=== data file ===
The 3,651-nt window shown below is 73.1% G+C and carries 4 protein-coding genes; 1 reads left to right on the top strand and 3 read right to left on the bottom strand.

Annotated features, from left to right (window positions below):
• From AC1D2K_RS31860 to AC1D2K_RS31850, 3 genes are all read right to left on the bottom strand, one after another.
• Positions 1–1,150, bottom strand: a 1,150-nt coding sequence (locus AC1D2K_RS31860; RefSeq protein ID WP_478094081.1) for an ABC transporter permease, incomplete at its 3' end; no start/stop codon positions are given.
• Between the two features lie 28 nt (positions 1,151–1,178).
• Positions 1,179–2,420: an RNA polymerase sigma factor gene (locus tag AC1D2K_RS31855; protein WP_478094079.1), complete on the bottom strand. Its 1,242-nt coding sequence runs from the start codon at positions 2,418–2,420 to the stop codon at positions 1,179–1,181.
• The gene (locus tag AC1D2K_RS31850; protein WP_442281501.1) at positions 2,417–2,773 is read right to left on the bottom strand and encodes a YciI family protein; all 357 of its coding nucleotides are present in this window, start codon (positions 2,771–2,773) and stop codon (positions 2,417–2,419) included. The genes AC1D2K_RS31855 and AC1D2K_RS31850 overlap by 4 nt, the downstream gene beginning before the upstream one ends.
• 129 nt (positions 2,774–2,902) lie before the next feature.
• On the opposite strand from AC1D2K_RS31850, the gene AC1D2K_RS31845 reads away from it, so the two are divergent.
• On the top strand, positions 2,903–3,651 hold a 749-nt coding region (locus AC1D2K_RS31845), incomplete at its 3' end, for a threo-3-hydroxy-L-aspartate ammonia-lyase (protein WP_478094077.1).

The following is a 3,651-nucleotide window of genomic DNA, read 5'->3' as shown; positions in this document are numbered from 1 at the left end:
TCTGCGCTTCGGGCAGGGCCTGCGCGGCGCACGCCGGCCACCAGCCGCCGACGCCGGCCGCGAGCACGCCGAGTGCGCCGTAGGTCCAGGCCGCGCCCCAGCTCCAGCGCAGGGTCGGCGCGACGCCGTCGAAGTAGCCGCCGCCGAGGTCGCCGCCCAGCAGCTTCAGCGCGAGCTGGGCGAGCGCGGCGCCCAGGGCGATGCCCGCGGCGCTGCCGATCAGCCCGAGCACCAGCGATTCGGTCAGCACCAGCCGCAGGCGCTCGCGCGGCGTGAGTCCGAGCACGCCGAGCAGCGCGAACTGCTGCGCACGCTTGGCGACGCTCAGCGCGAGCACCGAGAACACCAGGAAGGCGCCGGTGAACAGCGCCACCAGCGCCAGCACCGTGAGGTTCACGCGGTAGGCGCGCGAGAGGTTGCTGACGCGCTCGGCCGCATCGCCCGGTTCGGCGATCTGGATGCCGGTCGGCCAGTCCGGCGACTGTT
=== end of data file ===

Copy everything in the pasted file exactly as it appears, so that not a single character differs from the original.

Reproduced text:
The 3,651-nt window shown below is 73.1% G+C and carries 4 protein-coding genes; 1 reads left to right on the top strand and 3 read right to left on the bottom strand.

Annotated features, from left to right (window positions below):
• From AC1D2K_RS31860 to AC1D2K_RS31850, 3 genes are all read right to left on the bottom strand, one after another.
• Positions 1–1,150, bottom strand: a 1,150-nt coding sequence (locus AC1D2K_RS31860; RefSeq protein ID WP_478094081.1) for an ABC transporter permease, incomplete at its 3' end; no start/stop codon positions are given.
• Between the two features lie 28 nt (positions 1,151–1,178).
• Positions 1,179–2,420: an RNA polymerase sigma factor gene (locus tag AC1D2K_RS31855; protein WP_478094079.1), complete on the bottom strand. Its 1,242-nt coding sequence runs from the start codon at positions 2,418–2,420 to the stop codon at positions 1,179–1,181.
• The gene (locus tag AC1D2K_RS31850; protein WP_442281501.1) at positions 2,417–2,773 is read right to left on the bottom strand and encodes a YciI family protein; all 357 of its coding nucleotides are present in this window, start codon (positions 2,771–2,773) and stop codon (positions 2,417–2,419) included. The genes AC1D2K_RS31855 and AC1D2K_RS31850 overlap by 4 nt, the downstream gene beginning before the upstream one ends.
• 129 nt (positions 2,774–2,902) lie before the next feature.
• On the opposite strand from AC1D2K_RS31850, the gene AC1D2K_RS31845 reads away from it, so the two are divergent.
• On the top strand, positions 2,903–3,651 hold a 749-nt coding region (locus AC1D2K_RS31845), incomplete at its 3' end, for a threo-3-hydroxy-L-aspartate ammonia-lyase (protein WP_478094077.1).

The following is a 3,651-nucleotide window of genomic DNA, read 5'->3' as shown; positions in this document are numbered from 1 at the left end:
TCTGCGCTTCGGGCAGGGCCTGCGCGGCGCACGCCGGCCACCAGCCGCCGACGCCGGCCGCGAGCACGCCGAGTGCGCCGTAGGTCCAGGCCGCGCCCCAGCTCCAGCGCAGGGTCGGCGCGACGCCGTCGAAGTAGCCGCCGCCGAGGTCGCCGCCCAGCAGCTTCAGCGCGAGCTGGGCGAGCGCGGCGCCCAGGGCGATGCCCGCGGCGCTGCCGATCAGCCCGAGCACCAGCGATTCGGTCAGCACCAGCCGCAGGCGCTCGCGCGGCGTGAGTCCGAGCACGCCGAGCAGCGCGAACTGCTGCGCACGCTTGGCGACGCTCAGCGCGAGCACCGAGAACACCAGGAAGGCGCCGGTGAACAGCGCCACCAGCGCCAGCACCGTGAGGTTCACGCGGTAGGCGCGCGAGAGGTTGCTGACGCGCTCGGCCGCATCGCCCGGTTCGGCGATCTGGATGCCGGTCGGCCAGTCCGGCGACTGTT